Good uses for fake data (part 1)

Graphic: A fake regression. You knew those were fake data, right? I may spend my entire career without getting a real regression that tight.

If you clicked on this post out of horror, let me assure you, first off, that it isn’t quite what you fear. I don’t – of course – endorse faking data for publication. That happens, and I agree it’s a Very Bad Thing, but it isn’t what’s on my mind today.

What I do endorse, and in fact encourage, is faking data for understanding. Fake data (maybe “toy data” would be a better term) can help us understand real data, and in my experience this is a tool that’s underused. I’m an ecologist, and ecological data are complex. Consequently, our analyses are complex and growing ever more so (sometimes perhaps ill-advisedly). It’s very easy to run an analysis that declares a pattern – or the lack of one – and yet to feel a little uncomfortable with your ability to explain just why the data do or don’t show that pattern. Yes, of course you can and should plot your data, and inspect pattern by eye. But the human brain is really, really good at finding pattern when none is there (which is why we still need the P-value and the null-hypothesis significance testing toolkit). So if your eye suggests one thing, and a fancy but unfamiliar analysis suggests something different, what do you do? Blind faith in fancy analysis is just as bad as blind faith in your eye. If, instead, your eye agrees with the fancy analysis, are you sure that isn’t just confirmation bias? Here’s where fake data can come to the rescue.

How can fake data help? When I’m trying to get comfortable with a new kind of analysis, I know what kind of pattern I’m testing for, and I can build some fake data that definitely has that pattern (or, just as usefully, that definitely doesn’t). Sometimes I can do this right off the top of my head; other times I’ll do a more formal simulation*. Then I can run an analysis in which I know what should happen – and if it doesn’t, I know I can’t trust the results with real data. Let me give you two concrete examples.

    • Back before SAS priced its way out of the academic market, I used to use PROC CATMOD a lot (for log-linear analysis of categorical data). I could never remember whether a positive parameter value meant the dependent variable increased from group 1 to group 2, or the other way around. My fix was a little fake dataset I kept on hand for which I knew which direction the effect went; I’d run that one through every time before tackling my real data.
  • When I was a grad student, a paper came out suggesting a new analysis that worked with body-size data and purported to reveal a new property of ecological communities. Let’s call it blargishness (to keep it simpler than the real thing). The paper detected blargishness all over the place. I was pretty excited, but also a bit skeptical, so I decided some fake data were called for. I had two bookshelves of paperback science-fiction novels in my living room, so I took the number of pages in each one and ran that dataset through the paper’s new analysis. My bookshelves showed strong blargishness, and I instantly became unimpressed with the new analysis and with the conclusion of widespread blargishness in ecological communities**.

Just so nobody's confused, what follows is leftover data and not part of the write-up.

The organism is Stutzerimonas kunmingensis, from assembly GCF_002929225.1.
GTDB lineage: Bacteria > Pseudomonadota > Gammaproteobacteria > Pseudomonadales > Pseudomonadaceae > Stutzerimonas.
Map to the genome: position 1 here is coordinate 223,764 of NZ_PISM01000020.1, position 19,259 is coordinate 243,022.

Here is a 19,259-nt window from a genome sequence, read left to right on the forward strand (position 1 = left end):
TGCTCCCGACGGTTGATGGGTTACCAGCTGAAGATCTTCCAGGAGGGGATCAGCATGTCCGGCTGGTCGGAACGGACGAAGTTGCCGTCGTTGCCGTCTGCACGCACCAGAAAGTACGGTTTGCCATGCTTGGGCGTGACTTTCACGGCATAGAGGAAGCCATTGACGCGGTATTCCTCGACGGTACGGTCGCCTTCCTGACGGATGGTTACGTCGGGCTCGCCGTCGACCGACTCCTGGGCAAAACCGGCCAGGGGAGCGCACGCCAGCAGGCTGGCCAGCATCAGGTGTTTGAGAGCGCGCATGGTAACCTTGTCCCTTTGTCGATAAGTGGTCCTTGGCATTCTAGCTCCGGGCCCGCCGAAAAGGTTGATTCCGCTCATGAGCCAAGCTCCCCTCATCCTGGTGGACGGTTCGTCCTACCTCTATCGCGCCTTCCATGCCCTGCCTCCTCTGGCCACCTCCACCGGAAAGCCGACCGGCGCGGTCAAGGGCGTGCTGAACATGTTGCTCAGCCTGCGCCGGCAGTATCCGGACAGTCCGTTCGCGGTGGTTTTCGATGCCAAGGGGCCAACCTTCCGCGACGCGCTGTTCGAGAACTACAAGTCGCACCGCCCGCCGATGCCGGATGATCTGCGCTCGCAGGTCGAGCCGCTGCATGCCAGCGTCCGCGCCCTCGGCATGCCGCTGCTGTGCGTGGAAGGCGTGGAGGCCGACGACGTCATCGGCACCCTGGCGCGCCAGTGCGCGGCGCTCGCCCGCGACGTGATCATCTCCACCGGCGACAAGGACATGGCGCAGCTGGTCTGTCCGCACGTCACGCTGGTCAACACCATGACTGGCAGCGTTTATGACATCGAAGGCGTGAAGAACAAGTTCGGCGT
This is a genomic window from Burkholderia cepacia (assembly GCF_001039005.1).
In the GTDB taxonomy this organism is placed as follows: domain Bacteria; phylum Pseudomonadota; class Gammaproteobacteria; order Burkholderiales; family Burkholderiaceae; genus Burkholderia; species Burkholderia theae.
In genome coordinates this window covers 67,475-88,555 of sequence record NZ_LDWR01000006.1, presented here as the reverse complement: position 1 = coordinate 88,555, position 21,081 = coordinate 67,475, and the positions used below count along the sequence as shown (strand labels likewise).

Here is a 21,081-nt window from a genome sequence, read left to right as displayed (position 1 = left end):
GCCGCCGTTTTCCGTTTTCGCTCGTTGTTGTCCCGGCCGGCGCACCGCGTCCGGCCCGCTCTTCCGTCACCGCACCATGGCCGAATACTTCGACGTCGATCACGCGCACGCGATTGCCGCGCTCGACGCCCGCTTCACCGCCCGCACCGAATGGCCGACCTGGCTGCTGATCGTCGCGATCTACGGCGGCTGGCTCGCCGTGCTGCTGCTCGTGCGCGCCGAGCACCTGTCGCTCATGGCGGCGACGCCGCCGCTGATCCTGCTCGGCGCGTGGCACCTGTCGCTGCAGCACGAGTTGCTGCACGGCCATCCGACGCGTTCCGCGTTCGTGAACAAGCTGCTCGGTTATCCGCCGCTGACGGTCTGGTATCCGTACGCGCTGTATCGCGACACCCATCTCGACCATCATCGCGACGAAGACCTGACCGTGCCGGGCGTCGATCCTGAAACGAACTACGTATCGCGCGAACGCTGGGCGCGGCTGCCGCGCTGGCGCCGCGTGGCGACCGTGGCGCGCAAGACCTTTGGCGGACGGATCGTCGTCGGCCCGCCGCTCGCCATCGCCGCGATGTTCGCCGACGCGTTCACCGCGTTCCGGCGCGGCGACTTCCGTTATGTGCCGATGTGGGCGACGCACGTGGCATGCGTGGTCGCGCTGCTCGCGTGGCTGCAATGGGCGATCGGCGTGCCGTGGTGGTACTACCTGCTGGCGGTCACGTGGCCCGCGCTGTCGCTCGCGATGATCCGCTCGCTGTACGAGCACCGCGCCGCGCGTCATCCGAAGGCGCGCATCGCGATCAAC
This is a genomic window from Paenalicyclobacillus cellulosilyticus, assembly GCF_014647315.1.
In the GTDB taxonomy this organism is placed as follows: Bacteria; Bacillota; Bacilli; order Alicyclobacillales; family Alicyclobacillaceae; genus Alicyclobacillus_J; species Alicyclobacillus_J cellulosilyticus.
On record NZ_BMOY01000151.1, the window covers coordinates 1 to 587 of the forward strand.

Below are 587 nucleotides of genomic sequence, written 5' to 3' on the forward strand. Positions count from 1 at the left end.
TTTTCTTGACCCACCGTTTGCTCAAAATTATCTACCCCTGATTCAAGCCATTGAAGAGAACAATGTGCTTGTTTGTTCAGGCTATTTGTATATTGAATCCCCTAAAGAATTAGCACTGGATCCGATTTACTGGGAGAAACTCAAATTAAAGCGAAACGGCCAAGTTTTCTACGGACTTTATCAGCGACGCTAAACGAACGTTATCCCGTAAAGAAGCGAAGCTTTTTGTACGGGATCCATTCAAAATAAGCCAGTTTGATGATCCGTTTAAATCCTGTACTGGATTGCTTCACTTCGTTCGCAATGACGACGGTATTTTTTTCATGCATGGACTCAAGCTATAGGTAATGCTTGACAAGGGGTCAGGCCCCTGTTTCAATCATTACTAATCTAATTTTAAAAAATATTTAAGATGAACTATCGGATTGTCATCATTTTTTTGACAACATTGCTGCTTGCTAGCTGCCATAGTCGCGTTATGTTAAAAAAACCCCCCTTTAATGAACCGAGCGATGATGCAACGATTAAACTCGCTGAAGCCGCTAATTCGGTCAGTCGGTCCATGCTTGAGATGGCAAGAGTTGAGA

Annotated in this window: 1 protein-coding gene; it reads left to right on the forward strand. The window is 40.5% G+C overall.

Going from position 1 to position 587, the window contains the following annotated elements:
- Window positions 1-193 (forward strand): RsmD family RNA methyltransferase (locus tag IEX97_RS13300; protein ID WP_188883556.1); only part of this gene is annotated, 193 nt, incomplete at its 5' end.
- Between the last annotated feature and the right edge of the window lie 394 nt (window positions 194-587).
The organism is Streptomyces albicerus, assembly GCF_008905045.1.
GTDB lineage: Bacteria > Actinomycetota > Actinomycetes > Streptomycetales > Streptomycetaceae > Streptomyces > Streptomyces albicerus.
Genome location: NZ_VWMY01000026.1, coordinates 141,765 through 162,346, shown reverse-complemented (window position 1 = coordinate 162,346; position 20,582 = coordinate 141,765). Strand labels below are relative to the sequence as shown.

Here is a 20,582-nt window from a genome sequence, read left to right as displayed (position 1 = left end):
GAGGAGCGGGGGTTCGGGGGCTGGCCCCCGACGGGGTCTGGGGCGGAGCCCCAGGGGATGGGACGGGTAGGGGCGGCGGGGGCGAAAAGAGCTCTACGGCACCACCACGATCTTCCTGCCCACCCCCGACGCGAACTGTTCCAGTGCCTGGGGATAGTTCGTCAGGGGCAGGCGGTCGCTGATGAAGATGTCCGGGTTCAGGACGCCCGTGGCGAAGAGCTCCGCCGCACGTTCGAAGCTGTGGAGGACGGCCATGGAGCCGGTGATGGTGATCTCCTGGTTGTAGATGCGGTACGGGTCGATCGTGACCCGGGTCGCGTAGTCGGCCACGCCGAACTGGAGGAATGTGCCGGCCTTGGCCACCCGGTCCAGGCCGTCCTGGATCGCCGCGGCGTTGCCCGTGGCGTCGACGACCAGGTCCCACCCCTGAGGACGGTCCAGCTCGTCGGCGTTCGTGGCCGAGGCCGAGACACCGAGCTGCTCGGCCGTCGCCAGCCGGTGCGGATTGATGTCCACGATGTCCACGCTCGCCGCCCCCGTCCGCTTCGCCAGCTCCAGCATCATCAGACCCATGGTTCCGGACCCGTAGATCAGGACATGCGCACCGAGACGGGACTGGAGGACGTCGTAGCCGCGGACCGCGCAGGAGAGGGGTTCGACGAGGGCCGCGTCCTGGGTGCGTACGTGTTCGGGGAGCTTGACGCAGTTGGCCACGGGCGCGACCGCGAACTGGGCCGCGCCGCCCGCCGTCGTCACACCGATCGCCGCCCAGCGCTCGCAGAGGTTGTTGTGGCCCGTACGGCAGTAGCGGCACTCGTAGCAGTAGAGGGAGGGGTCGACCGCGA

I could give you many more examples, but those will do to make my point: fake data can be your friend. They can orient you to an analysis, so you understand what reported parameter values are telling you. They can reassure you that you can trust an analysis, or warn you that you can’t trust one. They can give you intuitive feel for what an analysis is doing – and this is important given that most users won’t (or can’t) gain that understanding by working through an analysis by hand. (Doing so is a great idea with a 2-way ANOVA, but simply isn’t going to happen with the kind of complex and often multivariate analyses that we all need to deal with.)

So: by all means fake some data! Don’t take it beyond your quest for understanding, of course (I feel the need to say that again, lest I be taken horribly out of context), but you knew that. There’s no substitute for a good intuitive feel for what an analysis is doing, and watching one operate when you know the “right” result is one of the best ways to get that. Think of it as some time in the sandbox before you build a real castle; and with that attitude, you can learn a lot from fake data.

© Stephen Heard (sheard@unb.ca) March 10, 2016


*^Formally simulated “fake data” are an important tool and publishable in their own right, of course, in contexts like simulation studies of newly designed statistical tests. This is how we verify that tests perform as designed, or how we assess how they don’t perform as designed, especially when assumptions are violated. But what I’m talking about today is fake data used for exploration, without any intention of them being a product for publication.